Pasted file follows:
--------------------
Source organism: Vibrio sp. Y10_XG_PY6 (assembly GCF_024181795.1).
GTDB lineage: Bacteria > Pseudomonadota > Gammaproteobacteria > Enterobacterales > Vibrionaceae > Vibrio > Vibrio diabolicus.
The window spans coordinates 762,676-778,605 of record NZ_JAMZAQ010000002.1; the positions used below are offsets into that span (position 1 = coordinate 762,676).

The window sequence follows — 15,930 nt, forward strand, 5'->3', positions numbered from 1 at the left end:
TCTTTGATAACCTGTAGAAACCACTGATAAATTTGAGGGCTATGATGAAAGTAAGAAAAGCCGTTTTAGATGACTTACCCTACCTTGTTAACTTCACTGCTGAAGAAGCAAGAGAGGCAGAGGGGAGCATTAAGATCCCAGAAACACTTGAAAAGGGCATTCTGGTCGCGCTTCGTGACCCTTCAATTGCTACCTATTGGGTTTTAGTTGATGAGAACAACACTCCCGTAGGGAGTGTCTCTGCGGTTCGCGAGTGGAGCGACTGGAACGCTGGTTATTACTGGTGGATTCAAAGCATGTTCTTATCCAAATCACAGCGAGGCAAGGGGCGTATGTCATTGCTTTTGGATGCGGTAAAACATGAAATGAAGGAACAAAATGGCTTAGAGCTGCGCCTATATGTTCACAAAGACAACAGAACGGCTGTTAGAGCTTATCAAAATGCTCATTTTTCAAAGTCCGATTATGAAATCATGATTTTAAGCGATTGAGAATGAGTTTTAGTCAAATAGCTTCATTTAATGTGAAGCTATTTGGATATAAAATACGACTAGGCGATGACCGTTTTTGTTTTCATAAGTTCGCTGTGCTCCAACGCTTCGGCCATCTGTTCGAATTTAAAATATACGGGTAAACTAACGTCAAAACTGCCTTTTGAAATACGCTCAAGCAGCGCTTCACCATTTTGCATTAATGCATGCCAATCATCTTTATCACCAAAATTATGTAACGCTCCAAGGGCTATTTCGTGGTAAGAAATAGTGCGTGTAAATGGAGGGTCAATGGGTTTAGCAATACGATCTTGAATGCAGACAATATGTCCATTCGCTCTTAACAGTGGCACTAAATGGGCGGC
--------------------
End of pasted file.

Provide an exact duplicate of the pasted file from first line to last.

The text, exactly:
Source organism: Vibrio sp. Y10_XG_PY6 (assembly GCF_024181795.1).
GTDB lineage: Bacteria > Pseudomonadota > Gammaproteobacteria > Enterobacterales > Vibrionaceae > Vibrio > Vibrio diabolicus.
The window spans coordinates 762,676-778,605 of record NZ_JAMZAQ010000002.1; the positions used below are offsets into that span (position 1 = coordinate 762,676).

The window sequence follows — 15,930 nt, forward strand, 5'->3', positions numbered from 1 at the left end:
TCTTTGATAACCTGTAGAAACCACTGATAAATTTGAGGGCTATGATGAAAGTAAGAAAAGCCGTTTTAGATGACTTACCCTACCTTGTTAACTTCACTGCTGAAGAAGCAAGAGAGGCAGAGGGGAGCATTAAGATCCCAGAAACACTTGAAAAGGGCATTCTGGTCGCGCTTCGTGACCCTTCAATTGCTACCTATTGGGTTTTAGTTGATGAGAACAACACTCCCGTAGGGAGTGTCTCTGCGGTTCGCGAGTGGAGCGACTGGAACGCTGGTTATTACTGGTGGATTCAAAGCATGTTCTTATCCAAATCACAGCGAGGCAAGGGGCGTATGTCATTGCTTTTGGATGCGGTAAAACATGAAATGAAGGAACAAAATGGCTTAGAGCTGCGCCTATATGTTCACAAAGACAACAGAACGGCTGTTAGAGCTTATCAAAATGCTCATTTTTCAAAGTCCGATTATGAAATCATGATTTTAAGCGATTGAGAATGAGTTTTAGTCAAATAGCTTCATTTAATGTGAAGCTATTTGGATATAAAATACGACTAGGCGATGACCGTTTTTGTTTTCATAAGTTCGCTGTGCTCCAACGCTTCGGCCATCTGTTCGAATTTAAAATATACGGGTAAACTAACGTCAAAACTGCCTTTTGAAATACGCTCAAGCAGCGCTTCACCATTTTGCATTAATGCATGCCAATCATCTTTATCACCAAAATTATGTAACGCTCCAAGGGCTATTTCGTGGTAAGAAATAGTGCGTGTAAATGGAGGGTCAATGGGTTTAGCAATACGATCTTGAATGCAGACAATATGTCCATTCGCTCTTAACAGTGGCACTAAATGGGCGGC